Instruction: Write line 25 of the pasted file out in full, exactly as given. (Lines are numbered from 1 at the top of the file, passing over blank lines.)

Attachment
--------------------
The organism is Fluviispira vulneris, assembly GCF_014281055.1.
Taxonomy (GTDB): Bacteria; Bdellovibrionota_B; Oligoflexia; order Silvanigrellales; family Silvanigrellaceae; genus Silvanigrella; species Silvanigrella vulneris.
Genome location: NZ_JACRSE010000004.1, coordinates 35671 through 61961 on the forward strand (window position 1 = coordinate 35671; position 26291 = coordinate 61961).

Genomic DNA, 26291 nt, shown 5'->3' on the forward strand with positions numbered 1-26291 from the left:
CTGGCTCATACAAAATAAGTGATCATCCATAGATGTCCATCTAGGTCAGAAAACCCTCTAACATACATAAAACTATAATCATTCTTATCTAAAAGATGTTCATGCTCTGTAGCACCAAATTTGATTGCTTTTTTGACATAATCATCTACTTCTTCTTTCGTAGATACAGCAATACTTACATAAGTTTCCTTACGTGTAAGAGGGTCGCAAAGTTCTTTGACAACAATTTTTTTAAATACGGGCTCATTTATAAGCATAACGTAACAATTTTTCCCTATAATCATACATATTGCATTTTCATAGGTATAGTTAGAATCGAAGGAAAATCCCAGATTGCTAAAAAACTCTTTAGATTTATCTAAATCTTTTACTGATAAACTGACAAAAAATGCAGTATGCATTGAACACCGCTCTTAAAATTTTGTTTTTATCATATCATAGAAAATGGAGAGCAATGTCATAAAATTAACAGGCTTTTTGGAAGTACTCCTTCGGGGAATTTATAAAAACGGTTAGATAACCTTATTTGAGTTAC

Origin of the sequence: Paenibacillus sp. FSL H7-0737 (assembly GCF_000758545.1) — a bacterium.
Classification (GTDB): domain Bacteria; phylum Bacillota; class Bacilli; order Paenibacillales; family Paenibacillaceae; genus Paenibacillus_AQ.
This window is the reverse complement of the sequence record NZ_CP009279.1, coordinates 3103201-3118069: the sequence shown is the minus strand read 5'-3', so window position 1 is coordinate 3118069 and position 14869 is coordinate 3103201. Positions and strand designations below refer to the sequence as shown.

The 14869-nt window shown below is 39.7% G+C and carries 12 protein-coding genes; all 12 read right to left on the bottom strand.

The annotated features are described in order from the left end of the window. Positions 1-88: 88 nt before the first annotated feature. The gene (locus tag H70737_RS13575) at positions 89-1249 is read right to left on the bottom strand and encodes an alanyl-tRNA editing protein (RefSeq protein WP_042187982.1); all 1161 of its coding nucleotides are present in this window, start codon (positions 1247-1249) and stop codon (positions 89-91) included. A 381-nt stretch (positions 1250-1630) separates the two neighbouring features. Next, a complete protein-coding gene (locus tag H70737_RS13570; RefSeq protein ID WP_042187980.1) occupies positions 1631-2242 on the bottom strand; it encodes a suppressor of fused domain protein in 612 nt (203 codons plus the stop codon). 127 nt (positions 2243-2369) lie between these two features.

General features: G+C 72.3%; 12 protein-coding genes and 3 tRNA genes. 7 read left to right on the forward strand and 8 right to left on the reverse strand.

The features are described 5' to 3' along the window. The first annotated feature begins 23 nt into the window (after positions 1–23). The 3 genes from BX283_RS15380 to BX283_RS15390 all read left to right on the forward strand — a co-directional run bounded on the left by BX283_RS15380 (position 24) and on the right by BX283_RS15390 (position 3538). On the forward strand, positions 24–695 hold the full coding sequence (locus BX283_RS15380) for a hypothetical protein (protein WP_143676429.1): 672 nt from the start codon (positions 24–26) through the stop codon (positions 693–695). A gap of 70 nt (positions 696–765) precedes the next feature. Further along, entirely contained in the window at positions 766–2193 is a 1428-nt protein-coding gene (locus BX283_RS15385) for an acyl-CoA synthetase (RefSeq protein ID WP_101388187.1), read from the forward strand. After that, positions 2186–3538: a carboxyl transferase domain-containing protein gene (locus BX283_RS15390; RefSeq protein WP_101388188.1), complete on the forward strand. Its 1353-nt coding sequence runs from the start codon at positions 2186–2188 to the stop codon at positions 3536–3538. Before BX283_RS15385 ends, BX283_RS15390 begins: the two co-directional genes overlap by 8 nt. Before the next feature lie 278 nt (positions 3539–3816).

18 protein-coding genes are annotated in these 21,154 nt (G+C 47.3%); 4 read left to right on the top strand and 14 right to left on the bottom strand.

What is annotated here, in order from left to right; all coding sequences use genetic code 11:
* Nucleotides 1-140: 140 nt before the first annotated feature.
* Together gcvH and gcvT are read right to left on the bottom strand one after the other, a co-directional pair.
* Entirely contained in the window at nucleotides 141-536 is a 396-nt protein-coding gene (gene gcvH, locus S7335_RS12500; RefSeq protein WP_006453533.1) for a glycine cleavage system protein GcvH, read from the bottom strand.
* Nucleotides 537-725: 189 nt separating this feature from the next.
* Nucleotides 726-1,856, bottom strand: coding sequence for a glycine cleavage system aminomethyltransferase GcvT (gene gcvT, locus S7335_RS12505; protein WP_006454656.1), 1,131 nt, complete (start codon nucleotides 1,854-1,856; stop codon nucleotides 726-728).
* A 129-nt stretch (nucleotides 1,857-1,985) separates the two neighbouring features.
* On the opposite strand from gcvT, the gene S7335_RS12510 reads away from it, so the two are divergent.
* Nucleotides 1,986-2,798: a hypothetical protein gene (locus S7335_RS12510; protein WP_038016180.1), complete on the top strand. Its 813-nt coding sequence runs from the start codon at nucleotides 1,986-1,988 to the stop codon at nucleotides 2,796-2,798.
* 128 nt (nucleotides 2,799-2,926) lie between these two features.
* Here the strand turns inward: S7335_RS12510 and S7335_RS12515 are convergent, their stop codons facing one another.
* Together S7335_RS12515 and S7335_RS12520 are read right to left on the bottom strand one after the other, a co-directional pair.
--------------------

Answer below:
* Together S7335_RS12515 and S7335_RS12520 are read right to left on the bottom strand one after the other, a co-directional pair.